Although the complete background has been fully recited in the Dismissal Order, a brief summary of the alleged facts from the Complaint [Docket No. 1] will be provided. Jennifer Heglund ("Jennifer")[2] is a former law enforcement officer who, between 1996 and 2012, worked for the Biwabik police department, the Hoyt Lakes Police Department, the Eveleth Police Department, and the St. Louis County Sheriff's Department. Compl. ¶¶ 74-79, 91. Prior to her current marriage to Jamie Heglund ("Jamie"), Jennifer was married to a Minnesota State Trooper. Id . ¶¶ 82, 84. The couple divorced in 2005. Id . ¶ 85. Jennifer alleges her ex-husband has harassed her and Jamie on multiple occasions and Jennifer is concerned he has obtained both her and Jamie's private information. Id . ¶¶ 98-99.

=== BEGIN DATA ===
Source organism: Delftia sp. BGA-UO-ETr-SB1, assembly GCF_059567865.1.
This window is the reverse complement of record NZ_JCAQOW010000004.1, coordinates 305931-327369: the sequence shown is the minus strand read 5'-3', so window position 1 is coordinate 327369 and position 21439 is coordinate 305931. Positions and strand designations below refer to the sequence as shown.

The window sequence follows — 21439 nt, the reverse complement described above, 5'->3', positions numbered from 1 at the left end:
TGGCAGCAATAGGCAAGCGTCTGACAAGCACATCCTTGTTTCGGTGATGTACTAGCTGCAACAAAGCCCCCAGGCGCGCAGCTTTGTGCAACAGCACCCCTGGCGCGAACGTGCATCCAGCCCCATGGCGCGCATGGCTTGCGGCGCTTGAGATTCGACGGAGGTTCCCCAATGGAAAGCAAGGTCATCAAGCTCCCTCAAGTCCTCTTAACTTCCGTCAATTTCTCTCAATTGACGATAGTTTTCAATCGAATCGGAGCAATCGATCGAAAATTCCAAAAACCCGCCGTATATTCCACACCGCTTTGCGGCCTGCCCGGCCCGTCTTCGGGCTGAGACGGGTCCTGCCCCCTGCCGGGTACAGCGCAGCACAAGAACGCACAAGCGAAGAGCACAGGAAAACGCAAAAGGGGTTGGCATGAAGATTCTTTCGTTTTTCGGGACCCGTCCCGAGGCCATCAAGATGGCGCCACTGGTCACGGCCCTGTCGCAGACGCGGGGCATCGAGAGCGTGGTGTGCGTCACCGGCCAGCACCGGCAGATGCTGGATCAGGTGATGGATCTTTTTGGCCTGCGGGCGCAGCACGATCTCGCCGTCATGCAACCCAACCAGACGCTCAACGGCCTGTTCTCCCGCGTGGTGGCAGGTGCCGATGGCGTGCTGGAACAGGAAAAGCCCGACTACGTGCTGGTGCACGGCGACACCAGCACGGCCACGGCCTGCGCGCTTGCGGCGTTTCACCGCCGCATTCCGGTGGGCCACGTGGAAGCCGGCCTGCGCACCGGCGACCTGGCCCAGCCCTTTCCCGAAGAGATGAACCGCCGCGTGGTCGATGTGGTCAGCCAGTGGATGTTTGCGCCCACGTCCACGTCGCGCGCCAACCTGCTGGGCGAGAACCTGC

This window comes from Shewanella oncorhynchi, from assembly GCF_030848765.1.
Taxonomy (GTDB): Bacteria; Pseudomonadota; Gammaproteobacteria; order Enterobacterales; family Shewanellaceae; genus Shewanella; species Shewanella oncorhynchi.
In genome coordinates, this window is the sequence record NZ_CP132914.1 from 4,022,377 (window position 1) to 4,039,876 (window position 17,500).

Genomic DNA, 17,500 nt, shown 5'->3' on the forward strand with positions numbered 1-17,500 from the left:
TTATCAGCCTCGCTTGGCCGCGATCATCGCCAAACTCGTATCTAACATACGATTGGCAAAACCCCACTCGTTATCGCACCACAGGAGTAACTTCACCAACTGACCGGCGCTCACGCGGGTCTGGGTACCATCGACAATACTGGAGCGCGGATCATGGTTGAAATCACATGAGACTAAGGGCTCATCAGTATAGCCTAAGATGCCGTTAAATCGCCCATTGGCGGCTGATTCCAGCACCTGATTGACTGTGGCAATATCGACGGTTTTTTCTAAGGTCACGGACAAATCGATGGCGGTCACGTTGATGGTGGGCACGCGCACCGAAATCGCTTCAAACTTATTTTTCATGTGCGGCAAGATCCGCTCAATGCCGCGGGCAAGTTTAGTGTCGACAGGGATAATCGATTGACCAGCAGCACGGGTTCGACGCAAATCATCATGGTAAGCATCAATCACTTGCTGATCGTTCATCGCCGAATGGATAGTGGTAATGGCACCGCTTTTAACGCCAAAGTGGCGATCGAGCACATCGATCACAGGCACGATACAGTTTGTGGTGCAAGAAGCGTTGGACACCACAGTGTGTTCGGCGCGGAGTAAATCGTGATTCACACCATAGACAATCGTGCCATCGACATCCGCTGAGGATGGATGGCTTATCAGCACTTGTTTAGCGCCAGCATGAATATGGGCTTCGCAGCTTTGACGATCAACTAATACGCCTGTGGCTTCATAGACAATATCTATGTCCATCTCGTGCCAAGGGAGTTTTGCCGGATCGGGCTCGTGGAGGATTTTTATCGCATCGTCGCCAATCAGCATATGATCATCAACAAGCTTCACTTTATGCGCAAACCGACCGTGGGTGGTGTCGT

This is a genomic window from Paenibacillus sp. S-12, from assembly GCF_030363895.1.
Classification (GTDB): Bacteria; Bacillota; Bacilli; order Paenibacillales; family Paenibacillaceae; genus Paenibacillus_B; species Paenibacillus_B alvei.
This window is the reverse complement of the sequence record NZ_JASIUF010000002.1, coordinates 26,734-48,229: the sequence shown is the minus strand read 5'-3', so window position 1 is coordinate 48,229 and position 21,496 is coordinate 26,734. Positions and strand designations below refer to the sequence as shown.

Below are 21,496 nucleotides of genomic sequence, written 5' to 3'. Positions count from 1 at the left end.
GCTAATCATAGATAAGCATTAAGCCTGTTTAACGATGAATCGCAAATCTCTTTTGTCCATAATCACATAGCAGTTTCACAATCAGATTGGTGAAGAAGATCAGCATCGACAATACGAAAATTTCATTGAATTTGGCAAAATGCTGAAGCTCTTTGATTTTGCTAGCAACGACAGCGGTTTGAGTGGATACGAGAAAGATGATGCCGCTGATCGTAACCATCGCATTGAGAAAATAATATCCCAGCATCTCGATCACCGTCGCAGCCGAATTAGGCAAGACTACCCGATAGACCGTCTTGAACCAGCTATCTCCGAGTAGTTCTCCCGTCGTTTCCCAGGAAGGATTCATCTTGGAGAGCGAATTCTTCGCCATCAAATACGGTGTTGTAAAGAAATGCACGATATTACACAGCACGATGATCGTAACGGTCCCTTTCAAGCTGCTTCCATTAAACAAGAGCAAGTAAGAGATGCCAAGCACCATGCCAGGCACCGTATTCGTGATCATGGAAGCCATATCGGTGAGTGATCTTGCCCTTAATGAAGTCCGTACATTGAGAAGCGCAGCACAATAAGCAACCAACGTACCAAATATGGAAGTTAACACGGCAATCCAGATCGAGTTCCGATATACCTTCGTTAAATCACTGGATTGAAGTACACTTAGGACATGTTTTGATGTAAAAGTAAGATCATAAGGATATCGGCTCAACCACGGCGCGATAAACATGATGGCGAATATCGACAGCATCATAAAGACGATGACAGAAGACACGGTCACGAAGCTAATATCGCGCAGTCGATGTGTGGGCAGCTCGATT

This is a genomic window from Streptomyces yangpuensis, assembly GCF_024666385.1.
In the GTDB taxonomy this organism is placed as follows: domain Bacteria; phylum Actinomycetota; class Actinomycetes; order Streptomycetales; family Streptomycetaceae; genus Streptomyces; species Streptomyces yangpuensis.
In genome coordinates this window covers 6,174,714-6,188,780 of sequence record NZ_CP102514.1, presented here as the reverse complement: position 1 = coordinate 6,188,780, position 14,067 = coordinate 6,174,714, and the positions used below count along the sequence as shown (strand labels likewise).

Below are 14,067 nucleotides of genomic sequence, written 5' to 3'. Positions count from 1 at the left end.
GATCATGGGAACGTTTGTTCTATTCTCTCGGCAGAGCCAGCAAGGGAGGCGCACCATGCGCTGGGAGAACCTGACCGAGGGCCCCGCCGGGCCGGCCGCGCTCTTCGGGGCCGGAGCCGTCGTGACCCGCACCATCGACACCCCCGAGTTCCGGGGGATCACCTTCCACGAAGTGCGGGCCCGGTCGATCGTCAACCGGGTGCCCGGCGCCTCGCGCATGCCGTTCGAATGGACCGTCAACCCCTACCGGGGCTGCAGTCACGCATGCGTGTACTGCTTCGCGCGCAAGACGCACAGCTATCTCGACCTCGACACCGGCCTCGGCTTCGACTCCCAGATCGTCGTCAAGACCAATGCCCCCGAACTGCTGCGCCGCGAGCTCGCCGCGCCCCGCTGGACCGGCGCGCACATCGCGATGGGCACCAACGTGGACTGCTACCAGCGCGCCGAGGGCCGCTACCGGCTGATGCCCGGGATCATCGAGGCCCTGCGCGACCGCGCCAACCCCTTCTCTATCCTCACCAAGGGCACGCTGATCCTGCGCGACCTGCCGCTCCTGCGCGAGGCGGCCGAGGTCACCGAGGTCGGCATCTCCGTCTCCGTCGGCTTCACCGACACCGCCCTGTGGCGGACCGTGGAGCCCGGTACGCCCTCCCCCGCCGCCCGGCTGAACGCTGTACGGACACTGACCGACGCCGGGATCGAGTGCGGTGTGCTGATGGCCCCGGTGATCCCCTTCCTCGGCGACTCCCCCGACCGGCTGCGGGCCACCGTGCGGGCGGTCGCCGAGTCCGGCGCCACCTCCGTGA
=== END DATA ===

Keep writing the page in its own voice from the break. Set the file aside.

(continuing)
In 2013, Plaintiffs contacted the Minnesota DPS and requested an audit to determine if their private information had been viewed by access to the Minnesota Driver and Vehicle Services Division database. Id . ¶¶ 401, 407. The audit revealed that between 2003 and 2013, individual defendants had accessed Jennifer's personal information 446 times. Id . ¶ 2, 105-06, 114-305, 426. The audit further revealed that, between 2006 and 2013, individual defendants had accessed Jamie's information 34 times. Id . ¶¶ 3, 101-06, 306-25, 327. Plaintiffs allege that the accesses were initiated by name, as opposed to license plate number, and that the individual defendants accessing the information did not have a permissible law enforcement purpose legally justifying their accesses. The accesses, including the one at issue here, are concentrated in the northern part of Minnesota, clustered in and around the cities and counties where Jennifer worked.